Anyway, back to Mrs. Dalloway. Since there is SO much plant symbolism in the novel I am going to stick to the scene that Richard gives Clarissa red and white roses and does not say what he is feeling. Shearer claims that roses in general “symbolize love and beauty” and that red and white roses “are a symbol of unity” (26). Since Clarissa is having issues with her identity and searching for herself, Shearer claims that the white and red roses signify a unity with Richard because she identifies as his wife, as Mrs. Dalloway (26). However, I looked into this a little bit more and found some other interesting factors that could contribute to our reading of the flowers. According to the article, “Flower Meanings: Language of Flowers,” in  The Old Farmer’s Almanac, white roses symbolize purity, innocence, reverence, and silence, whereas red roses symbolize love and desire (just for kicks and for the sake of this blog post, let’s pretend the white roses are a symbol for Clarissa, and the red roses are a symbol for Richard). The two words I found most compelling in these descriptions are “reverence” and “silence.” If we apply these words to how we read Clarissa, I think we can learn something about her internal struggles. Because we know that Clarissa is having somewhat of an identity crisis, I think the symbolism of “reverence” in the white roses could refer to her reflecting on her past, when she enjoyed life and was proud of who she was. She is searching for her identity but she is tied to Richard and has lost her independence, which brings me to the next word: silence. If Clarissa has lost her identity and is now defined by her husband, then “silence” becomes problematic. Although it may be a stretch, I think the white roses could symbolize Clarissa’s silence and her conversion into thinking she know nothing. This could be another way Woolf is depicting male dominance over females in the novel. Before Clarissa was married, she read Plato before breakfast and seemed to be a free-spirit; however, after her marriage, she has been silenced and does not express her opinions or engage in educated conversations. Instead, Clarissa is left worrying about domestic duties, such as throwing a party and entertaining people.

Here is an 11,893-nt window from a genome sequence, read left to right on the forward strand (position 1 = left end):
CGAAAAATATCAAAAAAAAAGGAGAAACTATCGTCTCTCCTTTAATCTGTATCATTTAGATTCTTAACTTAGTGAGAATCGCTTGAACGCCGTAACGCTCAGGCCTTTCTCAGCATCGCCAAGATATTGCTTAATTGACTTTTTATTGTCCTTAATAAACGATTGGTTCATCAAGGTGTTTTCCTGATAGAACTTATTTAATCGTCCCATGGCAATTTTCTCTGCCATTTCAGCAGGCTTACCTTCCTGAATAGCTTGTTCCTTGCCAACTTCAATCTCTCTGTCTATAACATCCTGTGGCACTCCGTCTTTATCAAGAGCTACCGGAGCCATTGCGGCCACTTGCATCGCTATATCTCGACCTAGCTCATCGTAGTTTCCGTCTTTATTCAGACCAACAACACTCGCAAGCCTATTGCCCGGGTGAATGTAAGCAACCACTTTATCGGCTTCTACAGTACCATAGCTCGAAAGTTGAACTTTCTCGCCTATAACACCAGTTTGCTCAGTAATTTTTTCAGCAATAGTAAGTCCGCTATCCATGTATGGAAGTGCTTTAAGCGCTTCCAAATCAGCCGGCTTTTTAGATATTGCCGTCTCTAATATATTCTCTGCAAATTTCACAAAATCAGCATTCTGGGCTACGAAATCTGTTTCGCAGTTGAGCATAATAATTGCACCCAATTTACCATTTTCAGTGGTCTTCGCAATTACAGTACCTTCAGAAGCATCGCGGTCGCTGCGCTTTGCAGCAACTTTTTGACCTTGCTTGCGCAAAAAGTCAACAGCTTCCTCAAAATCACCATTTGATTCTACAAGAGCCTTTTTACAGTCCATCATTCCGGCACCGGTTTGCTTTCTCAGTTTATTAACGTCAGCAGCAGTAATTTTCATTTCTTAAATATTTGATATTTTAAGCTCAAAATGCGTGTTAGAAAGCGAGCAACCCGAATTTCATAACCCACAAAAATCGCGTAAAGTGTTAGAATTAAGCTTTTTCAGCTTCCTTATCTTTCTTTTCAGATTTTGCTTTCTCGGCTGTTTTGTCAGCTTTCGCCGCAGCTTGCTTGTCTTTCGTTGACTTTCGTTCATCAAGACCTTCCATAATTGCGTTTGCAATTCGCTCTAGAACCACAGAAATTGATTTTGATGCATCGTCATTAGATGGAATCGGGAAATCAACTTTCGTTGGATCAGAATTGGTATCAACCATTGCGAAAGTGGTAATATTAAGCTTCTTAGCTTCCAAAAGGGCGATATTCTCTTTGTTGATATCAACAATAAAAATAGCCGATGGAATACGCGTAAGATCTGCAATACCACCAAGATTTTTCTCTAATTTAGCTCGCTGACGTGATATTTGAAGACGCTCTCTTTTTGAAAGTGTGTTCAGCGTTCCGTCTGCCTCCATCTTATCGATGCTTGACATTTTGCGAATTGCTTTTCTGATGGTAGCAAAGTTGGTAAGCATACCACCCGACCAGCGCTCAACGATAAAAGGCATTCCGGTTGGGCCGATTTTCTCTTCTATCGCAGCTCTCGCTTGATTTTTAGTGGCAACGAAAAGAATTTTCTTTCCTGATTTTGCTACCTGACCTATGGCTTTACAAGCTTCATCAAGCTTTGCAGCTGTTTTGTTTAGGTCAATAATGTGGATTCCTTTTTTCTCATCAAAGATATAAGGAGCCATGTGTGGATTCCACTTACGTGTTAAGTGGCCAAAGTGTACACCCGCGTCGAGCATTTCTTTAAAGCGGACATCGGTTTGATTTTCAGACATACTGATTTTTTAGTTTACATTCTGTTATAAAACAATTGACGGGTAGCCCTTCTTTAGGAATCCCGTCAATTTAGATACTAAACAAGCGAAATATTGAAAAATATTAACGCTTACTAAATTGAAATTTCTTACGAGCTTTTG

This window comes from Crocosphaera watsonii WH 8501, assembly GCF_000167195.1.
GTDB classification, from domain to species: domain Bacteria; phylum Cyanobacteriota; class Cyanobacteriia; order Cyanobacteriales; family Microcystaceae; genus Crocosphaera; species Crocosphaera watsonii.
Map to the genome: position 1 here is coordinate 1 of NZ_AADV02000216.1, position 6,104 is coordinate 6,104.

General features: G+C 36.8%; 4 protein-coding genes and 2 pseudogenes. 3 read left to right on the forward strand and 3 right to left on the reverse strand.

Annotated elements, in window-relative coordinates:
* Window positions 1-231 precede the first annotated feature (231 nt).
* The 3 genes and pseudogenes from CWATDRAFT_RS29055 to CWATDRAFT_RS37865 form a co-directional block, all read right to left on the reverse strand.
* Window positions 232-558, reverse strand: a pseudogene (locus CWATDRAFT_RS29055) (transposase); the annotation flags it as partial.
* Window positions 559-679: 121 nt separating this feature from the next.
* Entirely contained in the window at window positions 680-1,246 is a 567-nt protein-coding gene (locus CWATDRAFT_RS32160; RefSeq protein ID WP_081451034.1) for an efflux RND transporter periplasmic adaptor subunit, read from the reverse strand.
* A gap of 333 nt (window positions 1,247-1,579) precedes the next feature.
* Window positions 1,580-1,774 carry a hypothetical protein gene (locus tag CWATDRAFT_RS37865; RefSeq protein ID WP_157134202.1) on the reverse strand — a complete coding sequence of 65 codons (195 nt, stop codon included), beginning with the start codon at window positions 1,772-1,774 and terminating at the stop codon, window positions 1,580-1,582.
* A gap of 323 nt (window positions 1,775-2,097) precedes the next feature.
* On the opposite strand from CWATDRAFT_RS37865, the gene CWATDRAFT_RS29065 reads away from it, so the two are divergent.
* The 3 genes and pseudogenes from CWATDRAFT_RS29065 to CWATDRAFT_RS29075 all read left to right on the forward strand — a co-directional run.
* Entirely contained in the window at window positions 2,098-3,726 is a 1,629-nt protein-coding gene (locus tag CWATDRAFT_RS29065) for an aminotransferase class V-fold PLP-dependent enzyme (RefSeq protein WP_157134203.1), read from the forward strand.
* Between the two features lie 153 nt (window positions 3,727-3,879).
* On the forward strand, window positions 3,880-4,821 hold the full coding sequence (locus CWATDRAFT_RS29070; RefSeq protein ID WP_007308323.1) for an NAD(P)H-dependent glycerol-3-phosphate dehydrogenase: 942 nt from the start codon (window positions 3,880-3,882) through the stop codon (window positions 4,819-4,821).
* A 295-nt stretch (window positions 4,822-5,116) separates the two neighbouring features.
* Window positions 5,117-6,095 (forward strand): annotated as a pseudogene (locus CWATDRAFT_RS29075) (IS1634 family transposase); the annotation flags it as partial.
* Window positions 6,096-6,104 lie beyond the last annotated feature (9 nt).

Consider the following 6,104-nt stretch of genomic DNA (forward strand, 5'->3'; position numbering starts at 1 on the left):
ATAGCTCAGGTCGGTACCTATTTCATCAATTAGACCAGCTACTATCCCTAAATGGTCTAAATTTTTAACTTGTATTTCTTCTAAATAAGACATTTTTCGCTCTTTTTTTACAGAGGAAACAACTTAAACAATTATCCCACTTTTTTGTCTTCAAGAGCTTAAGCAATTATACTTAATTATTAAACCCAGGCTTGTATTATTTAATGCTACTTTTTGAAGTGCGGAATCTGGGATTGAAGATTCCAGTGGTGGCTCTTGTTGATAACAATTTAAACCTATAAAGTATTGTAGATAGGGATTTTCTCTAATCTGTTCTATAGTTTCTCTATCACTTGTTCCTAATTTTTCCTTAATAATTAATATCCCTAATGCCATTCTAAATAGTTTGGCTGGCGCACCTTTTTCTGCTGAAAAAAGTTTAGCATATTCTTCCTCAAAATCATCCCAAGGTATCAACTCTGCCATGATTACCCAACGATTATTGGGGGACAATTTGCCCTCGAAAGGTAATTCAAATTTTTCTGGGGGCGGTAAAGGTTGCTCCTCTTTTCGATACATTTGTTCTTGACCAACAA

Shifting to Richard (whom I do not have as much to say about), I think the red roses symbolize him because he cannot say what he is thinking. Richard wants to tell Clarissa that he loves her, but he does not use words, he only gives her the flowers. If the flower language that I mentioned at the beginning of this post is still relevant, than maybe he got the idea across. However, let’s assume flower language isn’t common knowledge. Giving someone roses, especially red roses, is pretty cliche. Sure, it is a nice gesture and shows that you were thinking about someone, but it isn’t very original. Flowers are nice, but I think they are a default when you want someone to know (or think) you like them. Richard is hoping that Clarissa understands that he is trying to say “I love you,” but is he really? Or is he telling Clarissa that she needs to remain silent (with the use of the white roses) and that he will appear to love her (with the use of the red roses)? Just a random thought.

Note: I have not found consistent meanings on all of the flowers. I am just going along with the article in the Farmer’s Almanac, like I said before.

Here are a few other sites to check out if you are interested: